Jewish Studies Program at Michigan State University


Jewish Studies Program

The Jewish Studies Program at Michigan State University engages in interdisciplinary study of the history, cultures, language(s), identities, and religion of the Jewish people. While our program encompasses the historical and geographic breadth of Jewish experiences, our particular strengths are in five key areas: American Jewish history, culture, and literature; European Jewish History and Holocaust Studies; Hebrew; Israel Studies; and Judaism and Jewish Philosophy.

A hallmark of our program is the close interaction of faculty, students and community members. The Jewish Studies Program offers a 20 credit undergraduate minor in Jewish Studies that allows students to explore, in interdisciplinary and flexible ways, Jewish history, culture, and identity, to learn Hebrew, and to study Judaism and Jewish thought. Students work closely with faculty mentors, who provide guidance both on academic development and professional opportunities. Our students have opportunities to engage in substantive research projects in class or as guided independent studies as well as senior theses, and to participate in faculty-led study abroad programs in Israel. The result is a collegial, supportive community of students and faculty who form lasting relationships.

The Jewish Studies Program also supports the scholarly work of Jewish Studies faculty at MSU, developing a nationally recognized program that fits with the aspirations of a 21st century global university. We have 6 core Jewish Studies faculty and over 20 affiliated faculty from ten departments and colleges across the university. The program contributes to and enhances knowledge of Jewish life in the university community, mid-Michigan, and the State of Michigan.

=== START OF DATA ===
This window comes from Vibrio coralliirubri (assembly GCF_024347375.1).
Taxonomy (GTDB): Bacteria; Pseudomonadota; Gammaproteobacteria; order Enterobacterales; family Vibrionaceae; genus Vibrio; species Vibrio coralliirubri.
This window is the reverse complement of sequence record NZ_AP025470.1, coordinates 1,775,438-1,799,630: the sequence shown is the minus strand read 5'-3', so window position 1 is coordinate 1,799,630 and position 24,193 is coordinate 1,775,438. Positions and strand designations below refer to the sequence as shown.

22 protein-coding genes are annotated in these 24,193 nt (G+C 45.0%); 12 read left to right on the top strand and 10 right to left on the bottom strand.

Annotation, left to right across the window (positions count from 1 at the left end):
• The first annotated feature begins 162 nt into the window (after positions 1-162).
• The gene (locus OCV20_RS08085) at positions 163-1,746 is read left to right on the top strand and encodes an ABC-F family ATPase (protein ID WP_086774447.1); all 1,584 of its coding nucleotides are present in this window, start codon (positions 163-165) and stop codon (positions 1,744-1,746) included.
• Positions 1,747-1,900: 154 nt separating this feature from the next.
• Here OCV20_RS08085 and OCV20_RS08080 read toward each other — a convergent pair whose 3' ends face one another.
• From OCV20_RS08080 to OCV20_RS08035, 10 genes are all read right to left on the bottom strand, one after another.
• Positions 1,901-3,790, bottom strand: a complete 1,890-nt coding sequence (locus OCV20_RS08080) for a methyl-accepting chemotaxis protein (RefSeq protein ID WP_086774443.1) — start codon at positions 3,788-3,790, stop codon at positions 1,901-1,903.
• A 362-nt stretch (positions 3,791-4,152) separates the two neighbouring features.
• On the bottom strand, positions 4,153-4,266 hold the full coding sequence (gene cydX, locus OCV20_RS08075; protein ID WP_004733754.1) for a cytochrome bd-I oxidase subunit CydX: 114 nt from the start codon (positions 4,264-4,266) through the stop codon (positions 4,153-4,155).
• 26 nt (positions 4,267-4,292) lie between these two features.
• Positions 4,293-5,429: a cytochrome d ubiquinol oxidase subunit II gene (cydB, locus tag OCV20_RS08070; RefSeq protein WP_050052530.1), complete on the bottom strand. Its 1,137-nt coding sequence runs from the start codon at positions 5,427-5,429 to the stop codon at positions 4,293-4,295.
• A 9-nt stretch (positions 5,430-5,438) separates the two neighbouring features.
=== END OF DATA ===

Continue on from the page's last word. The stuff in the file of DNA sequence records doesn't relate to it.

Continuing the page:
The Undergraduate Jewish Studies Minor
The Jewish Studies Minor offers a rich interdisciplinary program which introduces undergraduates to the history, cultures, language(s), identities, religion, and civilization of the Jewish people. Students can choose from among our varied and flexible course offerings (listed below), for a minimum of twenty (20) credits, which can be taken while fulfilling the requirements for a major in nearly any field at MSU. Our minor centers on our strengths in American Jewish History and Culture, European Jewish History and Holocaust Studies, Hebrew, Israel Studies, and Judaism and Jewish Philosophy. We emphasize close collaboration with and advising from faculty, and offer rich opportunities for undergraduate research. These curricular components are enhanced by our many co-curricular lectures and films designed to enhance classroom experiences and research.


Yael Aronoff - Michigan State Jewish Studies